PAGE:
DOI link for Team Training
Team Training book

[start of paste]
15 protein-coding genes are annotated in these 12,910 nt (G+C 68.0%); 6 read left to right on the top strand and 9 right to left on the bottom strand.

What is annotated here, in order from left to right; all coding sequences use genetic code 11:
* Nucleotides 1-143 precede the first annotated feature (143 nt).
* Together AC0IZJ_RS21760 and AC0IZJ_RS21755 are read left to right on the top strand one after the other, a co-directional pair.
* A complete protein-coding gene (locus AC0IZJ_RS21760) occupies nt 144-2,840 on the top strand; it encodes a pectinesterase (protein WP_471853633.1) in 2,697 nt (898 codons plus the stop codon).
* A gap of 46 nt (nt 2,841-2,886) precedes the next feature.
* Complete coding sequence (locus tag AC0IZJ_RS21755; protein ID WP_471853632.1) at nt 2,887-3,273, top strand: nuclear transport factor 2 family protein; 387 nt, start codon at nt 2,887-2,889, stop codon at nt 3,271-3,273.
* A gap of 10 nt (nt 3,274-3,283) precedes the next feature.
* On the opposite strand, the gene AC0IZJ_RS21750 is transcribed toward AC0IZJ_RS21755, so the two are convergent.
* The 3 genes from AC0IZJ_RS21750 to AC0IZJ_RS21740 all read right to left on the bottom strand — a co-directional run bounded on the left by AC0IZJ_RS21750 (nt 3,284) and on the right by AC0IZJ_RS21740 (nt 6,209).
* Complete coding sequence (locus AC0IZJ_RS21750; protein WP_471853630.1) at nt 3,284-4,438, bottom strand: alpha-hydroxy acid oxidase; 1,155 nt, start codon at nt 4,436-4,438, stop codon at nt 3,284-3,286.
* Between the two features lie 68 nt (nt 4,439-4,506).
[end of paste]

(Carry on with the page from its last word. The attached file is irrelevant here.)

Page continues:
Teams are of interest to a number of organizations in such fields as aviation, the military, and industry (Guzzo and Dickson, 1996). Over the past 20 years, the research community has invested a great deal of resources into the study of teams in complex environments (Salas and Cannon-Bowers, 2001). For example, research concerning teams in aviation arose through the examination of accidents and incidents in commercial and military flights. It is well documented that 60 to 80% of mishaps in aviation can be traced back to human error (NASA, 2002). One solution to this problem, as suggested by NASA, is training for aircrews or teams involved in teamwork. Because of its heavy reliance on teams (e.g., cockpit crews, ground crews), aviation has been at the forefront of team research from the beginning. This has led to some notable successes, such as crew or cockpit resource management (CRM). The military has also been interested in team research and training for decades (Salas et al., 1995). For example, due to incidents in the Persian Gulf in the late 1980s and early 1990s, teamwork and team training has risen to the forefront of military research in the U.S. and abroad (Cannon-Bowers and Salas, 1998). Taken together, much progress has been made in these areas. There are tools, methods, and strategies that must be applied in order to successfully design and deliver team training.